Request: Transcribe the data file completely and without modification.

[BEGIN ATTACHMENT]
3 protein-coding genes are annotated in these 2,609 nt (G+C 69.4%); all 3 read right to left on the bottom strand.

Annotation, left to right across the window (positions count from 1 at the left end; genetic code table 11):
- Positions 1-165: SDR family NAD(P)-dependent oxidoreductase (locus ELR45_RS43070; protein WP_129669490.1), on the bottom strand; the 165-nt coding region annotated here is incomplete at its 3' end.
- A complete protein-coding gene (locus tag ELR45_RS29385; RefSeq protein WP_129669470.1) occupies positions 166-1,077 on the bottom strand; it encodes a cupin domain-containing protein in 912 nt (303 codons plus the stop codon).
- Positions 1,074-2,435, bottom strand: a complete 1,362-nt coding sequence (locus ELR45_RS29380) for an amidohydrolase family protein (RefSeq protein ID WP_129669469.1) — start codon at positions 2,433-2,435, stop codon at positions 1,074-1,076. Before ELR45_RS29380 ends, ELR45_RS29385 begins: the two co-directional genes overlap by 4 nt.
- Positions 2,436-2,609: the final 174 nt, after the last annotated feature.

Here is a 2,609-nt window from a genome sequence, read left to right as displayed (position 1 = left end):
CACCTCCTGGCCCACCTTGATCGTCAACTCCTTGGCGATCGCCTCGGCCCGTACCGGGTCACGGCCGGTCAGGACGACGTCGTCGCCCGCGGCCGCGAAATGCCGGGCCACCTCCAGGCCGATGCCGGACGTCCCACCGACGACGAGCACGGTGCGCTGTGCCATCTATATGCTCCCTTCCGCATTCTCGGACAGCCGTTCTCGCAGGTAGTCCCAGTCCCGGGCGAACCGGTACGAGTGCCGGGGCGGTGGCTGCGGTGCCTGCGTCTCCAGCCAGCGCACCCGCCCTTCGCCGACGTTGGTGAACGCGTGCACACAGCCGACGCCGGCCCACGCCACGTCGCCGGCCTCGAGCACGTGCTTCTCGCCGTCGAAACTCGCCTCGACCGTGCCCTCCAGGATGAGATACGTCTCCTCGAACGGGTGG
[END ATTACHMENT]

3 protein-coding genes are annotated in these 2,609 nt (G+C 69.4%); all 3 read right to left on the bottom strand.

Annotation, left to right across the window (positions count from 1 at the left end; genetic code table 11):
- Positions 1-165: SDR family NAD(P)-dependent oxidoreductase (locus ELR45_RS43070; protein WP_129669490.1), on the bottom strand; the 165-nt coding region annotated here is incomplete at its 3' end.
- A complete protein-coding gene (locus tag ELR45_RS29385; RefSeq protein WP_129669470.1) occupies positions 166-1,077 on the bottom strand; it encodes a cupin domain-containing protein in 912 nt (303 codons plus the stop codon).
- Positions 1,074-2,435, bottom strand: a complete 1,362-nt coding sequence (locus ELR45_RS29380) for an amidohydrolase family protein (RefSeq protein ID WP_129669469.1) — start codon at positions 2,433-2,435, stop codon at positions 1,074-1,076. Before ELR45_RS29380 ends, ELR45_RS29385 begins: the two co-directional genes overlap by 4 nt.
- Positions 2,436-2,609: the final 174 nt, after the last annotated feature.

Here is a 2,609-nt window from a genome sequence, read left to right as displayed (position 1 = left end):
CACCTCCTGGCCCACCTTGATCGTCAACTCCTTGGCGATCGCCTCGGCCCGTACCGGGTCACGGCCGGTCAGGACGACGTCGTCGCCCGCGGCCGCGAAATGCCGGGCCACCTCCAGGCCGATGCCGGACGTCCCACCGACGACGAGCACGGTGCGCTGTGCCATCTATATGCTCCCTTCCGCATTCTCGGACAGCCGTTCTCGCAGGTAGTCCCAGTCCCGGGCGAACCGGTACGAGTGCCGGGGCGGTGGCTGCGGTGCCTGCGTCTCCAGCCAGCGCACCCGCCCTTCGCCGACGTTGGTGAACGCGTGCACACAGCCGACGCCGGCCCACGCCACGTCGCCGGCCTCGAGCACGTGCTTCTCGCCGTCGAAACTCGCCTCGACCGTGCCCTCCAGGATGAGATACGTCTCCTCGAACGGGTGG